Pediatric Heart Expert Forum
Complications after shunt for HRHS
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Questions in this forum are answered by pediatric cardiologists, cardiothoracic surgeons and anesthesiologists from The Children's Hospital of Philadelphia. This forum is for questions and support about pediatric heart problems, symptoms and topics such as heart murmurs, palpitations, fainting, chest pain, congenital heart defects (including management and intervention), fetal cardiology, adult congenital cardiology, arrhythmias and pre-participation athletic screening.

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Complications after shunt for HRHS

My granddaughter had her first surgery the shunt 5 months ago she has been int he hospital since the surgery the biggest problem she had was cylothorax I think I spelled that right she had 12 chest tubes before they finally performed a pleuradesis on both sides of of her lungs.  She was on a vent after that for about 3 months.  She has recently come off the vent and is making great strides she may get to go home for a month before they do her second surgery.  Should we expect the same issues with the cylothorax from the second surgery or is there a chance that this will not flare up with the next surgery.  Looking for hope.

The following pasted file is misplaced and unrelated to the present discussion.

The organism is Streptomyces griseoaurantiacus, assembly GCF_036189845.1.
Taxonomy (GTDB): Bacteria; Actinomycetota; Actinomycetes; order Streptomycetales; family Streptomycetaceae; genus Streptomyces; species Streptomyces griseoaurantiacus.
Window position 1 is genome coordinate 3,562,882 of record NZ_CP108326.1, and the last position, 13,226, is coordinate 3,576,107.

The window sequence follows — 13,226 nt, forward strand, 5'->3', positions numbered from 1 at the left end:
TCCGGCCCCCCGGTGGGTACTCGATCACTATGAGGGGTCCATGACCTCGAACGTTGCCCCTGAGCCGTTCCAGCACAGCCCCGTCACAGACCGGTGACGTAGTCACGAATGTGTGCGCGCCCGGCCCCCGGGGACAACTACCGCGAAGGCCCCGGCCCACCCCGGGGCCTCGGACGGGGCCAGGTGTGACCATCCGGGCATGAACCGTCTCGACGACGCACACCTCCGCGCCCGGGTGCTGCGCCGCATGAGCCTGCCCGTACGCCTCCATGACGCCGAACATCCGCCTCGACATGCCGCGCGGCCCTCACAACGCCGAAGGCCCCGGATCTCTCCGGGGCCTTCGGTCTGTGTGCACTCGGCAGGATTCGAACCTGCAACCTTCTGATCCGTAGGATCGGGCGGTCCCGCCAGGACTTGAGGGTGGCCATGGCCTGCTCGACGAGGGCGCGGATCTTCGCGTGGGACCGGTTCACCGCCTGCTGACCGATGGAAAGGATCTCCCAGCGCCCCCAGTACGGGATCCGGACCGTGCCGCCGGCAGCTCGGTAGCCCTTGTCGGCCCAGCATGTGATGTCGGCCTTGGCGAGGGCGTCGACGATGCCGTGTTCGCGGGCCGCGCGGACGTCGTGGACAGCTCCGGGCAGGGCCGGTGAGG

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Children with complex congenital heart disease, such as single ventricle anatomy, generally do require multiple heart surgeries,as early as the newborn period.  When aorto-pulmonary shunts are inserted to provide extra blood flow to the lungs, there can be damage to small nerves and lymphatic channels that are near the field of the surgery.  When a lymph channel is damaged, then the fluid it carries, called chyle, can seep into the chest cavity and causes fluid buildup called effusions.  Chylous effusions can be slow to resolve.  Occasionally special therapy like a pleurodesis or thoracic duct ligation is required to end the fluid accumulation.  When the next stage of heart surgery is done, there is still the risk that effusions can occur, every time the surgeon must enter the chest cavity.  Hopefully, they will not, especially since the pleurodesis will make it difficult for fluid to accumulate, but there is never a guarantee about this type of complication from heart surgery.
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Jeffrey R Boris, M.D.Blank
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The Children’s Hospital of Philadelphia
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